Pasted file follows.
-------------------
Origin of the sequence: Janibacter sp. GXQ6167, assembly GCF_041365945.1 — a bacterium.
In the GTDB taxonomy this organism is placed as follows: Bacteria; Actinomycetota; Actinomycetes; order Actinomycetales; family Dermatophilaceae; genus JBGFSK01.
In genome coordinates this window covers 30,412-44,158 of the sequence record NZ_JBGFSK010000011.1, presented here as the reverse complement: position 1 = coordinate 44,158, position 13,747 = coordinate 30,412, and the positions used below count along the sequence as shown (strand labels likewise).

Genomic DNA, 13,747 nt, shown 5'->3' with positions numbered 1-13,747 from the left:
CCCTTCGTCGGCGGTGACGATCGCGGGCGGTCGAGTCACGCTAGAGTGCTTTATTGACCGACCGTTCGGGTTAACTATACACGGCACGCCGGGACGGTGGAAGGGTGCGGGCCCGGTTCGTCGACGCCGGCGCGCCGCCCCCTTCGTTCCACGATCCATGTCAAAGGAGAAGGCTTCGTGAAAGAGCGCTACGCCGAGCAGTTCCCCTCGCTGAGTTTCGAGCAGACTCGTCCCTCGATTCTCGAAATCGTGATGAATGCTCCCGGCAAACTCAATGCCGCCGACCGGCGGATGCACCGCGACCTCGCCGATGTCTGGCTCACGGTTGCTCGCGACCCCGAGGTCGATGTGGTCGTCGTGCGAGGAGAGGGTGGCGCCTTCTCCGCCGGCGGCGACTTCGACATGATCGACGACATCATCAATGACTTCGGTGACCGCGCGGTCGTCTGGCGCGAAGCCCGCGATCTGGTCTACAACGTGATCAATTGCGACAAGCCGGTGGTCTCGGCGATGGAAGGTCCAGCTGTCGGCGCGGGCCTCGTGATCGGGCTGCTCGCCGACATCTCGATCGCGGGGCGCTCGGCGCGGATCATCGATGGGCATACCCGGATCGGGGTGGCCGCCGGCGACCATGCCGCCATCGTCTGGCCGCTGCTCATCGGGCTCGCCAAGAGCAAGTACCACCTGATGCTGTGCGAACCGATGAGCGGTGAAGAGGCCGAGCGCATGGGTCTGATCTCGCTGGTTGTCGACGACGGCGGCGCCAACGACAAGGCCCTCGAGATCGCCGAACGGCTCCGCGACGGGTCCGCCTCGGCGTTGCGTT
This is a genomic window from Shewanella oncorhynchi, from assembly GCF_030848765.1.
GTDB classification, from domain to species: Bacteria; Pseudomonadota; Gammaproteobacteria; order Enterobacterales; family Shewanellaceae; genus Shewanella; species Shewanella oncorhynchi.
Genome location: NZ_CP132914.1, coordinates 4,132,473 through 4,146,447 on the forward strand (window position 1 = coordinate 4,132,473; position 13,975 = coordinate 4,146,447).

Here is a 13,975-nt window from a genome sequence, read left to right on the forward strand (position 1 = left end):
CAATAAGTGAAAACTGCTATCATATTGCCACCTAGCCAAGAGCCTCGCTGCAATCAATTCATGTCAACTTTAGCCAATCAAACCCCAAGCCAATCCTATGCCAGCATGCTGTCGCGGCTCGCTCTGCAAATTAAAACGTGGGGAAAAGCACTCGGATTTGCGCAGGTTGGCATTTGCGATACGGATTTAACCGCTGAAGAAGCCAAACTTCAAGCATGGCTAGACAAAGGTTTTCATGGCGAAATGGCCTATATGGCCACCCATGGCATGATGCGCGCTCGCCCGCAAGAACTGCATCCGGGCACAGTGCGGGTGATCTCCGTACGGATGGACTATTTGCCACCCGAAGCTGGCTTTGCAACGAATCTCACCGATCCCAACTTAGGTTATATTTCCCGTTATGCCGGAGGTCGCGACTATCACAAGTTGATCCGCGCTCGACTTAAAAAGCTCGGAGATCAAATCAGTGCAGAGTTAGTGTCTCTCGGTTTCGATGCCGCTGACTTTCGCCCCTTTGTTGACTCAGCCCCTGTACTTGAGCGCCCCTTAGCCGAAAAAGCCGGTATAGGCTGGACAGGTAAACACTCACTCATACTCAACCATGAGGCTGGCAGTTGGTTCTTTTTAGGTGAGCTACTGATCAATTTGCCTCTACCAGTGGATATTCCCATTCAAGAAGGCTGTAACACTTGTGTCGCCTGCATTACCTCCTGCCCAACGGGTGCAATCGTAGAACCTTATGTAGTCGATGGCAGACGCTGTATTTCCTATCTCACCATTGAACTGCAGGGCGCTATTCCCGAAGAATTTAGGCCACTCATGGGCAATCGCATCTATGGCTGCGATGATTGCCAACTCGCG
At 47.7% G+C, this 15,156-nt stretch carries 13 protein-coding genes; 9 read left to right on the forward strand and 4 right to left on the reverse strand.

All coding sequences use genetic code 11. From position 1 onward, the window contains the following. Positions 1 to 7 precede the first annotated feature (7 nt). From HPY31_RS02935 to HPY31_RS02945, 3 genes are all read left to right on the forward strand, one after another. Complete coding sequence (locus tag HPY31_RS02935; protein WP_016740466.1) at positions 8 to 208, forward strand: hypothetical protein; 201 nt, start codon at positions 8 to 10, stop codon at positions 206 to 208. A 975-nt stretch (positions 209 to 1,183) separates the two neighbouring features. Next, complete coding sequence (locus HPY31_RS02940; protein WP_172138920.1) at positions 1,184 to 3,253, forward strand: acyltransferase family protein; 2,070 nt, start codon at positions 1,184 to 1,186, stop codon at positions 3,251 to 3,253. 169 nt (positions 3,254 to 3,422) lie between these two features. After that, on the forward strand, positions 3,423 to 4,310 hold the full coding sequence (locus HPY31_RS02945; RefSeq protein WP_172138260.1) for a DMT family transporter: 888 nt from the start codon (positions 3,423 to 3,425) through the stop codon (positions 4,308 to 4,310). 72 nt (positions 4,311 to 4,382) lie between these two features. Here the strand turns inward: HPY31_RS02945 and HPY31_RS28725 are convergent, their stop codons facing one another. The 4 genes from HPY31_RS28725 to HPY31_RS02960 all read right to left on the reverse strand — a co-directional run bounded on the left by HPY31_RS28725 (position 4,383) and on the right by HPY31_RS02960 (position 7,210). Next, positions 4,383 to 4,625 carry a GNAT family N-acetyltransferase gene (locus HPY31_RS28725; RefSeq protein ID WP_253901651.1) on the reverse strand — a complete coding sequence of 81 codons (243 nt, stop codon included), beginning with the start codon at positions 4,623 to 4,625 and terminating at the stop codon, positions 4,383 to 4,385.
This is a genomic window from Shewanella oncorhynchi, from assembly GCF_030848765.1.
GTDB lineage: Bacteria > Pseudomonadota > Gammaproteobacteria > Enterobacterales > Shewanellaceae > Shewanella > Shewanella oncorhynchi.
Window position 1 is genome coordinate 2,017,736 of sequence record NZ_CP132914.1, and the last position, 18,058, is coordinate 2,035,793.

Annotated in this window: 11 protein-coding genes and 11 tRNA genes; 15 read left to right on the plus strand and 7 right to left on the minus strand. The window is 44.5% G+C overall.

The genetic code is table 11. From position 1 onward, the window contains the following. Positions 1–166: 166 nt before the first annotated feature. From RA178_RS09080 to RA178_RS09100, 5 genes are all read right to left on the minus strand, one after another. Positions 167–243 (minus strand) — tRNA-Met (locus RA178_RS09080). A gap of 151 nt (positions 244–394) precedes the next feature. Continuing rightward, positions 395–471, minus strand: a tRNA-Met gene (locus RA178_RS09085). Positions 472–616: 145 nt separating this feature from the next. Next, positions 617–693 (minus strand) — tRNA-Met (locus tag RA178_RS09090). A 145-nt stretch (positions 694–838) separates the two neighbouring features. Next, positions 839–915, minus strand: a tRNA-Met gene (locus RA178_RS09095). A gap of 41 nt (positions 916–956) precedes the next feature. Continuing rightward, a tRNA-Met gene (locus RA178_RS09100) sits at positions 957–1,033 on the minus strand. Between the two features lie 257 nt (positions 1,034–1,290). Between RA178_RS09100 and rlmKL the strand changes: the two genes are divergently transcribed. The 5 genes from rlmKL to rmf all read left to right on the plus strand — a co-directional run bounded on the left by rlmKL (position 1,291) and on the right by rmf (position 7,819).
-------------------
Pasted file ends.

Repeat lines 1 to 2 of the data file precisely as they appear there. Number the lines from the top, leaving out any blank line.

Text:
Origin of the sequence: Janibacter sp. GXQ6167, assembly GCF_041365945.1 — a bacterium.
In the GTDB taxonomy this organism is placed as follows: Bacteria; Actinomycetota; Actinomycetes; order Actinomycetales; family Dermatophilaceae; genus JBGFSK01.